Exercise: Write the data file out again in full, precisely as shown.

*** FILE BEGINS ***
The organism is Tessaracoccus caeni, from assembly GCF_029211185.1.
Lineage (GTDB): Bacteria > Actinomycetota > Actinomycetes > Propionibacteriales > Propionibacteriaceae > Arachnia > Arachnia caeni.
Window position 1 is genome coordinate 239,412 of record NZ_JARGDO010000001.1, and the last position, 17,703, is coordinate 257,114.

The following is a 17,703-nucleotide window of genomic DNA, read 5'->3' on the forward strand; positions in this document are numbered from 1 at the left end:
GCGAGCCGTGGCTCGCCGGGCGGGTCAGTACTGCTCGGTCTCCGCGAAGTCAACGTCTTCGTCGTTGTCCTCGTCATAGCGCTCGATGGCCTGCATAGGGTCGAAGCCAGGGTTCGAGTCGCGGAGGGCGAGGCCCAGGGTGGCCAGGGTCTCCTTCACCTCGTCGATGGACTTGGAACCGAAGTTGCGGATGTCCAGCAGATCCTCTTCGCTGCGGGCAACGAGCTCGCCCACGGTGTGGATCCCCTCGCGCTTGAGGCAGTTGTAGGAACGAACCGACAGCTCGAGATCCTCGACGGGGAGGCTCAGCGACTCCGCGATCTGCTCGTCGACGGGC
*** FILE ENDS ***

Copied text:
The organism is Tessaracoccus caeni, from assembly GCF_029211185.1.
Lineage (GTDB): Bacteria > Actinomycetota > Actinomycetes > Propionibacteriales > Propionibacteriaceae > Arachnia > Arachnia caeni.
Window position 1 is genome coordinate 239,412 of record NZ_JARGDO010000001.1, and the last position, 17,703, is coordinate 257,114.

The following is a 17,703-nucleotide window of genomic DNA, read 5'->3' on the forward strand; positions in this document are numbered from 1 at the left end:
GCGAGCCGTGGCTCGCCGGGCGGGTCAGTACTGCTCGGTCTCCGCGAAGTCAACGTCTTCGTCGTTGTCCTCGTCATAGCGCTCGATGGCCTGCATAGGGTCGAAGCCAGGGTTCGAGTCGCGGAGGGCGAGGCCCAGGGTGGCCAGGGTCTCCTTCACCTCGTCGATGGACTTGGAACCGAAGTTGCGGATGTCCAGCAGATCCTCTTCGCTGCGGGCAACGAGCTCGCCCACGGTGTGGATCCCCTCGCGCTTGAGGCAGTTGTAGGAACGAACCGACAGCTCGAGATCCTCGACGGGGAGGCTCAGCGACTCCGCGATCTGCTCGTCGACGGGC